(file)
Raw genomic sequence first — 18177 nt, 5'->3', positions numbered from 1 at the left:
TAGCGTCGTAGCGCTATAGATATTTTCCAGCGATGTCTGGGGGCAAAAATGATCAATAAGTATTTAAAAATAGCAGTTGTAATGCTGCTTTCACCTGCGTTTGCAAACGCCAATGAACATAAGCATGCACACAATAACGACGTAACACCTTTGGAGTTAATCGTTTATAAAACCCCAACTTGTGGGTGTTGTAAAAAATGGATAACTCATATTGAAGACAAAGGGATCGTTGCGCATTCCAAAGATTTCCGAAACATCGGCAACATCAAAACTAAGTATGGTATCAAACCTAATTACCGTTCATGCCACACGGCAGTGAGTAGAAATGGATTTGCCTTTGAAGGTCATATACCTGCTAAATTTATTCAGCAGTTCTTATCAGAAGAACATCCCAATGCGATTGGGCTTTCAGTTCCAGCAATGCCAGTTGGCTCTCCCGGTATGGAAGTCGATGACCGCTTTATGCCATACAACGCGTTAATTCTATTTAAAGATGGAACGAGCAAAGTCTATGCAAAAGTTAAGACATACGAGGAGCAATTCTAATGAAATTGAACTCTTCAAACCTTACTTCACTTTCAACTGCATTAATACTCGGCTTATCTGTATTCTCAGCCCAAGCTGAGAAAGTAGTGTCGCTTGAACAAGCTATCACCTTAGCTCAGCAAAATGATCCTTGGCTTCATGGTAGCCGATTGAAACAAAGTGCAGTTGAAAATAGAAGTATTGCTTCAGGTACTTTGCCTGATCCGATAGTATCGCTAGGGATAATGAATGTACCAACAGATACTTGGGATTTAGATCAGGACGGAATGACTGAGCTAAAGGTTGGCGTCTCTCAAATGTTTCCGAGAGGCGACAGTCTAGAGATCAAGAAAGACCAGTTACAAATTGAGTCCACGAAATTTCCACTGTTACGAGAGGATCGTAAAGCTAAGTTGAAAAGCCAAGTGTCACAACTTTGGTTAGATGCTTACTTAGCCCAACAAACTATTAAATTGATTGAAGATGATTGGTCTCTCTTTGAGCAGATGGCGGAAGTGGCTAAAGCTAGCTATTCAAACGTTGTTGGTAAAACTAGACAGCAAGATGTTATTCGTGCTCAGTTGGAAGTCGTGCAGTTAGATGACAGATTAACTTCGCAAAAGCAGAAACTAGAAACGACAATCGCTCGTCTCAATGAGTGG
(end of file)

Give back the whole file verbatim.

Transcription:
Raw genomic sequence first — 18177 nt, 5'->3', positions numbered from 1 at the left:
TAGCGTCGTAGCGCTATAGATATTTTCCAGCGATGTCTGGGGGCAAAAATGATCAATAAGTATTTAAAAATAGCAGTTGTAATGCTGCTTTCACCTGCGTTTGCAAACGCCAATGAACATAAGCATGCACACAATAACGACGTAACACCTTTGGAGTTAATCGTTTATAAAACCCCAACTTGTGGGTGTTGTAAAAAATGGATAACTCATATTGAAGACAAAGGGATCGTTGCGCATTCCAAAGATTTCCGAAACATCGGCAACATCAAAACTAAGTATGGTATCAAACCTAATTACCGTTCATGCCACACGGCAGTGAGTAGAAATGGATTTGCCTTTGAAGGTCATATACCTGCTAAATTTATTCAGCAGTTCTTATCAGAAGAACATCCCAATGCGATTGGGCTTTCAGTTCCAGCAATGCCAGTTGGCTCTCCCGGTATGGAAGTCGATGACCGCTTTATGCCATACAACGCGTTAATTCTATTTAAAGATGGAACGAGCAAAGTCTATGCAAAAGTTAAGACATACGAGGAGCAATTCTAATGAAATTGAACTCTTCAAACCTTACTTCACTTTCAACTGCATTAATACTCGGCTTATCTGTATTCTCAGCCCAAGCTGAGAAAGTAGTGTCGCTTGAACAAGCTATCACCTTAGCTCAGCAAAATGATCCTTGGCTTCATGGTAGCCGATTGAAACAAAGTGCAGTTGAAAATAGAAGTATTGCTTCAGGTACTTTGCCTGATCCGATAGTATCGCTAGGGATAATGAATGTACCAACAGATACTTGGGATTTAGATCAGGACGGAATGACTGAGCTAAAGGTTGGCGTCTCTCAAATGTTTCCGAGAGGCGACAGTCTAGAGATCAAGAAAGACCAGTTACAAATTGAGTCCACGAAATTTCCACTGTTACGAGAGGATCGTAAAGCTAAGTTGAAAAGCCAAGTGTCACAACTTTGGTTAGATGCTTACTTAGCCCAACAAACTATTAAATTGATTGAAGATGATTGGTCTCTCTTTGAGCAGATGGCGGAAGTGGCTAAAGCTAGCTATTCAAACGTTGTTGGTAAAACTAGACAGCAAGATGTTATTCGTGCTCAGTTGGAAGTCGTGCAGTTAGATGACAGATTAACTTCGCAAAAGCAGAAACTAGAAACGACAATCGCTCGTCTCAATGAGTGG